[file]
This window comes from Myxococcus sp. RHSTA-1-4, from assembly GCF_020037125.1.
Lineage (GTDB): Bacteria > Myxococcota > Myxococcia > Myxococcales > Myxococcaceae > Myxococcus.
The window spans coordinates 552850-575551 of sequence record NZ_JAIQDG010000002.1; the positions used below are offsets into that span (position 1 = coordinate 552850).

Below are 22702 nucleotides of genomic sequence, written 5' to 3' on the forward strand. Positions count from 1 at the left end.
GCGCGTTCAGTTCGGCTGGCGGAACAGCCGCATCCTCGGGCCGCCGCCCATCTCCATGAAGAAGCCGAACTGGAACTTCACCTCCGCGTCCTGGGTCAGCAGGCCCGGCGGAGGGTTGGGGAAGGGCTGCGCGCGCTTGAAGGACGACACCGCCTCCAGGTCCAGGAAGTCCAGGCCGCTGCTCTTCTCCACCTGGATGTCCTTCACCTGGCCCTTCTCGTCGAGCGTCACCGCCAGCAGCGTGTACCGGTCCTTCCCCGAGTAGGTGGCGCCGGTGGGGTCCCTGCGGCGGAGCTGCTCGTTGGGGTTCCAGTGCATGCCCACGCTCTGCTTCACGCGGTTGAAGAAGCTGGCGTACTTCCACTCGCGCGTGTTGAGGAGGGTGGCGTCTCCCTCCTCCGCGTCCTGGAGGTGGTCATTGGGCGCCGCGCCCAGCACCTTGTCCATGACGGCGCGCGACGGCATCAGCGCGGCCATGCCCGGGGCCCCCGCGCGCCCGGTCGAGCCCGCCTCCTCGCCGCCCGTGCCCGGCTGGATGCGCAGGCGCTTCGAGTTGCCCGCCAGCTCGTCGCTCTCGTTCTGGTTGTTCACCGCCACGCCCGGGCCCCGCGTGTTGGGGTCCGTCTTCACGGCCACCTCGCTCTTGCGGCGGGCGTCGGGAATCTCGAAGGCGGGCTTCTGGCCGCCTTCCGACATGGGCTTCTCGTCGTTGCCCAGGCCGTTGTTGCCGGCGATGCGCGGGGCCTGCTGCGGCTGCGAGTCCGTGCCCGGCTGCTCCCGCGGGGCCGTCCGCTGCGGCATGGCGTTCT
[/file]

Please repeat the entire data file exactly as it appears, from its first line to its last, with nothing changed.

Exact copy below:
This window comes from Myxococcus sp. RHSTA-1-4, from assembly GCF_020037125.1.
Lineage (GTDB): Bacteria > Myxococcota > Myxococcia > Myxococcales > Myxococcaceae > Myxococcus.
The window spans coordinates 552850-575551 of sequence record NZ_JAIQDG010000002.1; the positions used below are offsets into that span (position 1 = coordinate 552850).

Below are 22702 nucleotides of genomic sequence, written 5' to 3' on the forward strand. Positions count from 1 at the left end.
GCGCGTTCAGTTCGGCTGGCGGAACAGCCGCATCCTCGGGCCGCCGCCCATCTCCATGAAGAAGCCGAACTGGAACTTCACCTCCGCGTCCTGGGTCAGCAGGCCCGGCGGAGGGTTGGGGAAGGGCTGCGCGCGCTTGAAGGACGACACCGCCTCCAGGTCCAGGAAGTCCAGGCCGCTGCTCTTCTCCACCTGGATGTCCTTCACCTGGCCCTTCTCGTCGAGCGTCACCGCCAGCAGCGTGTACCGGTCCTTCCCCGAGTAGGTGGCGCCGGTGGGGTCCCTGCGGCGGAGCTGCTCGTTGGGGTTCCAGTGCATGCCCACGCTCTGCTTCACGCGGTTGAAGAAGCTGGCGTACTTCCACTCGCGCGTGTTGAGGAGGGTGGCGTCTCCCTCCTCCGCGTCCTGGAGGTGGTCATTGGGCGCCGCGCCCAGCACCTTGTCCATGACGGCGCGCGACGGCATCAGCGCGGCCATGCCCGGGGCCCCCGCGCGCCCGGTCGAGCCCGCCTCCTCGCCGCCCGTGCCCGGCTGGATGCGCAGGCGCTTCGAGTTGCCCGCCAGCTCGTCGCTCTCGTTCTGGTTGTTCACCGCCACGCCCGGGCCCCGCGTGTTGGGGTCCGTCTTCACGGCCACCTCGCTCTTGCGGCGGGCGTCGGGAATCTCGAAGGCGGGCTTCTGGCCGCCTTCCGACATGGGCTTCTCGTCGTTGCCCAGGCCGTTGTTGCCGGCGATGCGCGGGGCCTGCTGCGGCTGCGAGTCCGTGCCCGGCTGCTCCCGCGGGGCCGTCCGCTGCGGCATGGCGTTCT